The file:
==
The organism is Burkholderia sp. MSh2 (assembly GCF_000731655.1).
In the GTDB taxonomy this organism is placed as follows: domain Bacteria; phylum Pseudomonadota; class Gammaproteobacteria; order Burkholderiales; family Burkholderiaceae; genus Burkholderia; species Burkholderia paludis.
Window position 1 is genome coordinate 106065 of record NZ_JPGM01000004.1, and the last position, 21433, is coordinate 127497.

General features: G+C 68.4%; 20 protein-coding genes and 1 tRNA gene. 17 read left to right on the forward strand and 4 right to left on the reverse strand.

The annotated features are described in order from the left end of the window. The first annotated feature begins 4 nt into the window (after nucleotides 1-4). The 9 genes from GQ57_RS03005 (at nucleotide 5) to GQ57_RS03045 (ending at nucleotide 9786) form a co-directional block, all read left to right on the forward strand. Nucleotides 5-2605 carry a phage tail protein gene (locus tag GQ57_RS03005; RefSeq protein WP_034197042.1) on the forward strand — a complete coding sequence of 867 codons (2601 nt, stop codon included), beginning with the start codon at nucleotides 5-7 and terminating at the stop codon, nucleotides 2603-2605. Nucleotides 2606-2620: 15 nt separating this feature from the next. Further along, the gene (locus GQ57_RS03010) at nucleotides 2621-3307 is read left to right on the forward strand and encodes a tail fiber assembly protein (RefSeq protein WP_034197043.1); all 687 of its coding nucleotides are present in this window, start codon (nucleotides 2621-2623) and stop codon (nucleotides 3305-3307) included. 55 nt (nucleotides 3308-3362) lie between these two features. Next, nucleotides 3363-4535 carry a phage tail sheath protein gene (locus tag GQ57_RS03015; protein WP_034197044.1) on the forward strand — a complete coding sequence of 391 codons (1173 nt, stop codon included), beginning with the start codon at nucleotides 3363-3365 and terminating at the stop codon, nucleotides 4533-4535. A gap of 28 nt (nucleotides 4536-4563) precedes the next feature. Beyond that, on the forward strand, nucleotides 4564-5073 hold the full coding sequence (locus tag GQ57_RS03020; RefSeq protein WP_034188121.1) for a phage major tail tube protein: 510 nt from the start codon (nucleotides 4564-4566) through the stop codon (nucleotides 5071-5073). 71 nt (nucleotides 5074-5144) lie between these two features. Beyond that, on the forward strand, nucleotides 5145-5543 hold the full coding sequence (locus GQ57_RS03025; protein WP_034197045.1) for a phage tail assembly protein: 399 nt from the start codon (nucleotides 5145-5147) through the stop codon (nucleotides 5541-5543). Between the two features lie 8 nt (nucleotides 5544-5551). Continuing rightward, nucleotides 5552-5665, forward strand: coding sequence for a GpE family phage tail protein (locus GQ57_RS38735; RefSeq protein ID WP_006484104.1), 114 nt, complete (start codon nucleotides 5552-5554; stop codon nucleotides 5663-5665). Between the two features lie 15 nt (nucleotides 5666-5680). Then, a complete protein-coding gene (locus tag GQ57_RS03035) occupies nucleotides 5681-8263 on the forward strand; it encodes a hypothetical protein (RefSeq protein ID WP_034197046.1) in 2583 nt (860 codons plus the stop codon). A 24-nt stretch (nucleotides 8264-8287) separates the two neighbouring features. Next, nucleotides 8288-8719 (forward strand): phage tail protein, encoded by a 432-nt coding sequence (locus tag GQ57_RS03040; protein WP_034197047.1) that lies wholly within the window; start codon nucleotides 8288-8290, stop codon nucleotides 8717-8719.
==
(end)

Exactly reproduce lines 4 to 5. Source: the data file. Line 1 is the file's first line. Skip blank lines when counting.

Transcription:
General features: G+C 68.4%; 20 protein-coding genes and 1 tRNA gene. 17 read left to right on the forward strand and 4 right to left on the reverse strand.

The annotated features are described in order from the left end of the window. The first annotated feature begins 4 nt into the window (after nucleotides 1-4). The 9 genes from GQ57_RS03005 (at nucleotide 5) to GQ57_RS03045 (ending at nucleotide 9786) form a co-directional block, all read left to right on the forward strand. Nucleotides 5-2605 carry a phage tail protein gene (locus tag GQ57_RS03005; RefSeq protein WP_034197042.1) on the forward strand — a complete coding sequence of 867 codons (2601 nt, stop codon included), beginning with the start codon at nucleotides 5-7 and terminating at the stop codon, nucleotides 2603-2605. Nucleotides 2606-2620: 15 nt separating this feature from the next. Further along, the gene (locus GQ57_RS03010) at nucleotides 2621-3307 is read left to right on the forward strand and encodes a tail fiber assembly protein (RefSeq protein WP_034197043.1); all 687 of its coding nucleotides are present in this window, start codon (nucleotides 2621-2623) and stop codon (nucleotides 3305-3307) included. 55 nt (nucleotides 3308-3362) lie between these two features. Next, nucleotides 3363-4535 carry a phage tail sheath protein gene (locus tag GQ57_RS03015; protein WP_034197044.1) on the forward strand — a complete coding sequence of 391 codons (1173 nt, stop codon included), beginning with the start codon at nucleotides 3363-3365 and terminating at the stop codon, nucleotides 4533-4535. A gap of 28 nt (nucleotides 4536-4563) precedes the next feature. Beyond that, on the forward strand, nucleotides 4564-5073 hold the full coding sequence (locus tag GQ57_RS03020; RefSeq protein WP_034188121.1) for a phage major tail tube protein: 510 nt from the start codon (nucleotides 4564-4566) through the stop codon (nucleotides 5071-5073). 71 nt (nucleotides 5074-5144) lie between these two features. Beyond that, on the forward strand, nucleotides 5145-5543 hold the full coding sequence (locus GQ57_RS03025; protein WP_034197045.1) for a phage tail assembly protein: 399 nt from the start codon (nucleotides 5145-5147) through the stop codon (nucleotides 5541-5543). Between the two features lie 8 nt (nucleotides 5544-5551). Continuing rightward, nucleotides 5552-5665, forward strand: coding sequence for a GpE family phage tail protein (locus GQ57_RS38735; RefSeq protein ID WP_006484104.1), 114 nt, complete (start codon nucleotides 5552-5554; stop codon nucleotides 5663-5665). Between the two features lie 15 nt (nucleotides 5666-5680). Then, a complete protein-coding gene (locus tag GQ57_RS03035) occupies nucleotides 5681-8263 on the forward strand; it encodes a hypothetical protein (RefSeq protein ID WP_034197046.1) in 2583 nt (860 codons plus the stop codon). A 24-nt stretch (nucleotides 8264-8287) separates the two neighbouring features. Next, nucleotides 8288-8719 (forward strand): phage tail protein, encoded by a 432-nt coding sequence (locus tag GQ57_RS03040; protein WP_034197047.1) that lies wholly within the window; start codon nucleotides 8288-8290, stop codon nucleotides 8717-8719.